Some "Meta" questions for how to learn Arduinos

Hi Everyone!

I am a brand new user to Arduinos in general and I am hoping that some knowledgeable people, like yourselves, could help answer some questions before I dive into learning all there is to know.
Before you direct me to the Leaning and Getting Started section on this website, I am aware of this section and I will definitely be using that primarily and I hope that the responses to this post will help aid what is already posted.

Before we get started, just to give you an idea of my experience level, I am a college student with basic/intermediate knowledge of computer programming and electronics (I have taken physics and C++ classes) so I have an understanding of some topics.

Ok here goes, Feel free to answer as terse or as detailed as you’d like, anything and everything helps!

-What are the biggest mistakes you see in teaching of PLCs?

-What are the hardest parts of PLC coding/setup?

-What are reasons that others have failed or have had trouble learning concepts/code/setup?

-What are the 20% of code fundamentals that will allow for me to understand 80% of code?

-Does anyone have any recommendations for a sequence on how to begin learning and progress into more difficult and complex things?

-What are some things that are not critically important?

-At the expert level, what mistakes are most common?

-What are some key principles for better code/setup/etc. ?

First lesson : Arduino no PLC is

What are the biggest mistakes you see in teaching of PLCs
people not doing their requirements and design first

What are reasons that others have failed or have had trouble learning concepts/code/setup?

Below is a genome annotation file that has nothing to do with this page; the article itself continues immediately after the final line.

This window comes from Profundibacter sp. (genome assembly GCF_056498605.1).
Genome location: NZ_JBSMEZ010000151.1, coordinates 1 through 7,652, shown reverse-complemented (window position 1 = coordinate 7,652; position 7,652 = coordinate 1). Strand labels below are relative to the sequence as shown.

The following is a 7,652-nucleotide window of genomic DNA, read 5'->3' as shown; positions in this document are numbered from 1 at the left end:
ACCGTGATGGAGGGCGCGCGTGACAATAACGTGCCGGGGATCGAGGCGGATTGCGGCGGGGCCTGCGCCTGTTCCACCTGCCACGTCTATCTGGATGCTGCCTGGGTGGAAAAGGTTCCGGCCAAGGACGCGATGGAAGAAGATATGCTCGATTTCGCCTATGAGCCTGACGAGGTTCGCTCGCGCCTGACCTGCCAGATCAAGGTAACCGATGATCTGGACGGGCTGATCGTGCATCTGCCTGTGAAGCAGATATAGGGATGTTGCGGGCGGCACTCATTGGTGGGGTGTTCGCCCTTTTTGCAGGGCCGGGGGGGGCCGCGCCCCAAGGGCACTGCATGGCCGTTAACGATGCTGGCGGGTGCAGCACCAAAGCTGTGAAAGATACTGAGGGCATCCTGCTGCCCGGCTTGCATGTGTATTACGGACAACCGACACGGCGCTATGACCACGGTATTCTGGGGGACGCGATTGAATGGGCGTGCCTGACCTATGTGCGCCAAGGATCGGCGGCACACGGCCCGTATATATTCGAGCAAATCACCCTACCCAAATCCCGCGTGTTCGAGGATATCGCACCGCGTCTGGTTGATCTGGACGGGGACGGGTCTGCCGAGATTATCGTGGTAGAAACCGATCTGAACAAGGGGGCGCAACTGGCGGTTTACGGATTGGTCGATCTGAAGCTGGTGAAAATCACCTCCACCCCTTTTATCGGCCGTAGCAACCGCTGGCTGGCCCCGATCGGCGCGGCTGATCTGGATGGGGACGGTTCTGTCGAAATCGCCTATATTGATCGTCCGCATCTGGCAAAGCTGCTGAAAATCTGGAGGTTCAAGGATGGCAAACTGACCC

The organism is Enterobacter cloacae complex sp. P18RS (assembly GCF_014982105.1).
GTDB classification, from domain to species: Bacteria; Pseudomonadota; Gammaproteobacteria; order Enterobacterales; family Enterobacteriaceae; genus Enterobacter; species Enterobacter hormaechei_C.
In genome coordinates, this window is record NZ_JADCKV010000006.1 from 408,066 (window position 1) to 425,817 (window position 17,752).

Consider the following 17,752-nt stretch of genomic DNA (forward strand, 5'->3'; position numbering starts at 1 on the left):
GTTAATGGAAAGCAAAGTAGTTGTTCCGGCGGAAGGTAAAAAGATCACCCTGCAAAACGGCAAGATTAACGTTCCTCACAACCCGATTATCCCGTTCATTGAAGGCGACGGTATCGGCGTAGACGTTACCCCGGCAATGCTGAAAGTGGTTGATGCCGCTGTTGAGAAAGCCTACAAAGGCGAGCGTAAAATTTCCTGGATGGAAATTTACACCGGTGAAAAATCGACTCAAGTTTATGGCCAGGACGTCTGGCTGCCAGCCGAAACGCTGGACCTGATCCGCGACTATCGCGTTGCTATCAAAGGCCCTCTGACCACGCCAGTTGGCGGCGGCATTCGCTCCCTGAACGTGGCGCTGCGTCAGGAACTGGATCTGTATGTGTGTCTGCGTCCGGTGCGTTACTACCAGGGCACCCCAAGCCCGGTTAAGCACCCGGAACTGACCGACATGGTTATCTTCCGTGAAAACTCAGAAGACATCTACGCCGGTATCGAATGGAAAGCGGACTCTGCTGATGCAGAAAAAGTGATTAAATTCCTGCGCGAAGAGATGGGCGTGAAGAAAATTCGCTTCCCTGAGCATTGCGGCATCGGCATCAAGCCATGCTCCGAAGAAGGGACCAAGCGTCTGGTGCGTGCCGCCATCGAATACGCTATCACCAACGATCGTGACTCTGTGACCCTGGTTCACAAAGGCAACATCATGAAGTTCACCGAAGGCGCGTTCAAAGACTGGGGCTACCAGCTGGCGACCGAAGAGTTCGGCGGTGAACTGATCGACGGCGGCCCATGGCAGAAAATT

accuracy (lack of)

What are the 20% of code fundamentals that will allow for me to understand 80% of code?
assignment, iteration, condition, function, datatypes,

At the expert level, what mistakes are most common?
stupid ones

What are some things that are not critically important?
you must read Dilbert more

What are some key principles for better code/setup/etc. ?
Dont use magic numbers, write for maintainability and readability, use good variable names, do not use comments that are in conflict with the code or do not explain the why of the code. Review other persons code a lot (for every line written you should review at least one)
Do not miss a meal, your sleep and take time to relax.

-Does anyone have any recommendations for a sequence on how to begin learning and progress into more difficult and complex things?
yes, sounds good

best way of learning to code is start doing it and make mistakes (zillions.

At the expert level, what mistakes are most common?
stupid ones!

Oh yes!

Does anyone have any recommendations

Read other peoples' code and figure out how it is working. First, just enough to make minor changes, but don't stop there. If you can take an Arduino AVR program and move it to an mBed ARM, you're probably employable!

Beautiful user interfaces, efficient low level pin twiddling, testing, customer support, and teaching, are all SEPARATE SKILLS. "Computer Science", "Computer Engineering", "Data Processing", and "System administration" are different PROFESSIONS.

Lots of code is written by people who understand the problem they are trying to solve better than they understand programming. (Or Documentation!) It's not entirely obvious whether this is worse than code written by skilled programmers who don't understand the problem.

Undocumented C is a write only program. Especially if you try to put a whole function into one line of code.

Weedpharma

robtillaart:
First lesson : Arduino no PLC is

What are the biggest mistakes you see in teaching of PLCs
people not doing their requirements and design first

robtillaart:
First lesson : Arduino no PLC is

What are reasons that others have failed or have had trouble learning concepts/code/setup?
accuracy (lack of)

Can you expand on these? What do you mean by "requirements" and "accuracy"?

Requirements are the list of things the system must do e.g.

  • if I press button A led B will go on for PI seconds.
  • if the temperature is above 42Celsius the fan will start to blow on a speed depending on the temperature.

Requirement 1 is good (nothing unclear)
Requirement 2 is not clear as it does not describe the relation of the fanspeed and temperature.

Accuracy: What I mean is that programming is very exact, every detail counts. There is a big difference between e.g i< j and i <= j Writing error free code (esp on semantic level) is very very hard.

Awesome, thanks!